One of the IWJV’s highest priority landscapes for conservation, the Southern Oregon Northeastern California (SONEC) region, is of continental scale importance to birds. Spanning multiple counties across Oregon, California, and Nevada, the region hosts a unique mosaic of wetlands, including wet meadows created by irrigated pastures on private lands. This network of wetlands is linked through the Klamath Basin, home of the nation's first refuge established to protect waterfowl: the Lower Klamath Basin National Wildlife Refuge. What was once the largest area of wetland west of the Mississippi River, the Klamath Basin wetlands are now limited to portions of private lands and six national wildlife refuges in the Klamath Basin National Wildlife Refuge Complex. Today there is neither a lake at Lower Klamath nor the nearby Tule Lake, and recent spatial imaging analysis by refuge staff indicates that almost all of the basin’s wetlands have been lost to land conversion. There is currently so little water that, of the 90,000 acres of protected wetland habitat in the Lower Klamath and Tule Lake refuges, as little as 3,500 acres at Tule Lake remain viable for waterfowl. This water is not only essential to the survival of millions of waterbirds, but also to people, plants, and other wildlife that live there. Farmers need the water to irrigate their lands—some of which provides important habitat for waterbirds— while Tribes also need it to prevent the extinction of culturally important species.
Recognizing the importance of this area, Patrick and the IWJV team got to work using the WET app and were able to document declining wetland habitats across this vast SONEC region quicker and more comprehensively than has ever been done before. WET can also be used to track the footprint of wetland habitat created by seasonal agricultural flooding in SONEC and the Klamath Basin, as well as successful partner conservation efforts in the area.
Connecting the Dots for Sandhill Crane
Wetland complexes in the SONEC region, such as those in the Klamath Basin and Malheur National Wildlife Refuge, provide critical fall migration and breeding habitat for millions of birds, including a significant portion of greater sandhill cranes that winter in the Central Valley. Through a recent multi-year, West-wide tracking effort, Patrick and partners successfully connected the dots between stopover sites for crane migration and gathered significant insights along the way. For the first time, they identified key areas to prioritize for sandhill crane habitat connectivity across both the Central and Pacific flyways. Using WET, they were able to link crane stopover sites to on-the-ground habitat conditions. The researchers discovered that nearly all sites cranes used to nest along this network were on flood-irrigated private lands, wet meadows that mimic the cycles of seasonally flooded wetlands. Thanks to insights from WET, findings like these have helped shape the perception of irrigated agricultural lands and highlight the importance of collaborative conservation across public and private lands to keep flyway connectivity.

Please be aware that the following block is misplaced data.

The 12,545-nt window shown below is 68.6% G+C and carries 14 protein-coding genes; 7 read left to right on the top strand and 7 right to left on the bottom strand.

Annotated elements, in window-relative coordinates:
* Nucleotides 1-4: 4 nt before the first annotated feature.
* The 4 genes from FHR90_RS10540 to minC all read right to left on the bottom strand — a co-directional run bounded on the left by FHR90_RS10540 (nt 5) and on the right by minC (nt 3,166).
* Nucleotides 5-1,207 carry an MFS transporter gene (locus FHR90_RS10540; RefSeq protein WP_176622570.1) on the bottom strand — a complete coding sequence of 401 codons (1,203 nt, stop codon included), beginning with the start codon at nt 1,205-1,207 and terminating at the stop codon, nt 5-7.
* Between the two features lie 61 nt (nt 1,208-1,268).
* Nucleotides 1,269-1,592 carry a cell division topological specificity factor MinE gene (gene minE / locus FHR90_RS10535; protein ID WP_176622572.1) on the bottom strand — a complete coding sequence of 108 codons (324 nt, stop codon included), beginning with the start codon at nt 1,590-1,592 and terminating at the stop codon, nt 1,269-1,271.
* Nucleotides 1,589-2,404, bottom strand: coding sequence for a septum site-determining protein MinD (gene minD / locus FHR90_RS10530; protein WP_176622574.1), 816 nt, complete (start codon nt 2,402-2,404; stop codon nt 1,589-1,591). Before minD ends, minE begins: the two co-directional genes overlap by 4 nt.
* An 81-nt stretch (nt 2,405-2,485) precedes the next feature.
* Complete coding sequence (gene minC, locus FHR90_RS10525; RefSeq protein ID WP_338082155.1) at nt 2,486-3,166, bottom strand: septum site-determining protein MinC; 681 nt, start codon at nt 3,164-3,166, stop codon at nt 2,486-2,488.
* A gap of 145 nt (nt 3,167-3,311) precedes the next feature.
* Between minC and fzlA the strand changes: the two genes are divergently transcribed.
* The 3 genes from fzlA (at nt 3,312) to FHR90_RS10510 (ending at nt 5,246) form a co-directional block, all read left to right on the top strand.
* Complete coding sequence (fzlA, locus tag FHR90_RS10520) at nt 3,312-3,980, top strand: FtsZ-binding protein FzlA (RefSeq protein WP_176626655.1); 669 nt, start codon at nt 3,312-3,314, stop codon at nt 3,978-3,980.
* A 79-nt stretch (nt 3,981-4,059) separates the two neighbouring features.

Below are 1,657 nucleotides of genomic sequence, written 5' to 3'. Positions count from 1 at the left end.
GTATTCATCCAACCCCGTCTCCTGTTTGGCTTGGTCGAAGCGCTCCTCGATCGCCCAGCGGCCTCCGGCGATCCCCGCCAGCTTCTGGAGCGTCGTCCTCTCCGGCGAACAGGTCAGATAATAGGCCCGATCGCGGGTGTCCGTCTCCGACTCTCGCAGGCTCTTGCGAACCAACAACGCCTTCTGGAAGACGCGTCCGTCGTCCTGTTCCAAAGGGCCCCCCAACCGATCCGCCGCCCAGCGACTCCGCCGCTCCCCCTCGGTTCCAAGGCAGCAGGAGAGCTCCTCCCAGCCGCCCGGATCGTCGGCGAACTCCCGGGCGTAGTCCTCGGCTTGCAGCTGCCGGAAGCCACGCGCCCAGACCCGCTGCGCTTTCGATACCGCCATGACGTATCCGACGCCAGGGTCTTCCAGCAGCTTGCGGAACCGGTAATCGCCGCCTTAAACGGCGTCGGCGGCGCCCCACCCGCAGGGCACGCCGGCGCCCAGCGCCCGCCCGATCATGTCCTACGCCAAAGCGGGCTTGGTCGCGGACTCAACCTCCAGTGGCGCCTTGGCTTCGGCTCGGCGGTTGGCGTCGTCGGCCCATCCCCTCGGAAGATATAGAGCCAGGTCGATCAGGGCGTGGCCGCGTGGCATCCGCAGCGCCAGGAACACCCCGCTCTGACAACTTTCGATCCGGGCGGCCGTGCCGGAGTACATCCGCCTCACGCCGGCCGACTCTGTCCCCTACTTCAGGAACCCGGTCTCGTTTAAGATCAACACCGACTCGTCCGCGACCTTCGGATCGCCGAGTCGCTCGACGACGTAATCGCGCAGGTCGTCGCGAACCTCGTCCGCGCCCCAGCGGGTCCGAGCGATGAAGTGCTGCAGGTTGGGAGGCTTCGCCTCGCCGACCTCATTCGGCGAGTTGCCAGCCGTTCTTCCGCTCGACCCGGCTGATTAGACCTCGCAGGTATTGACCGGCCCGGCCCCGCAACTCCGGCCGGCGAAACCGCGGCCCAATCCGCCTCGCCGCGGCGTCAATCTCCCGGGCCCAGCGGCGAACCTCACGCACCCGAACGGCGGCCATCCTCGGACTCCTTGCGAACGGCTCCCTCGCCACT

Flyway to Flyway
White-faced ibis are another wetland-dependent bird species found in the Central and Pacific flyways. These wading birds depend on diverse wetland types throughout their entire life cycle. The wetlands they rely on are also of high value to numerous other species, especially migratory waterbirds. With this in mind, the IWJV and University of Montana graduate student Shea Coons used the WET app to complete the first long-term monitoring project on ibis breeding habitat in the West and developed a framework for prioritizing wetland conservation that also supports other wetland-dependent wildlife. Using the “surface water” module, they investigated ibis use of nesting and foraging habitat with wetland and surface water trends over a 35+ year period and discovered that rapid drying is impacting wetlands around white-faced ibis breeding colonies in the West. They also discovered that, like sandhill cranes, ibis' colonies have come to depend upon flood-irrigated agriculture on private lands as a surrogate to seasonal wetlands and fringe wetlands that have been lost. These findings further support the need for assessing flyway-scale change and partnerships between private landowners and public land managers to create a complex of wetland systems more broadly. Not only will this science translate into actions that will better conserve sandhill crane and white-faced ibis migration networks, but it may also benefit other wetland-dependent species and foster new collaborative partnerships at the same time.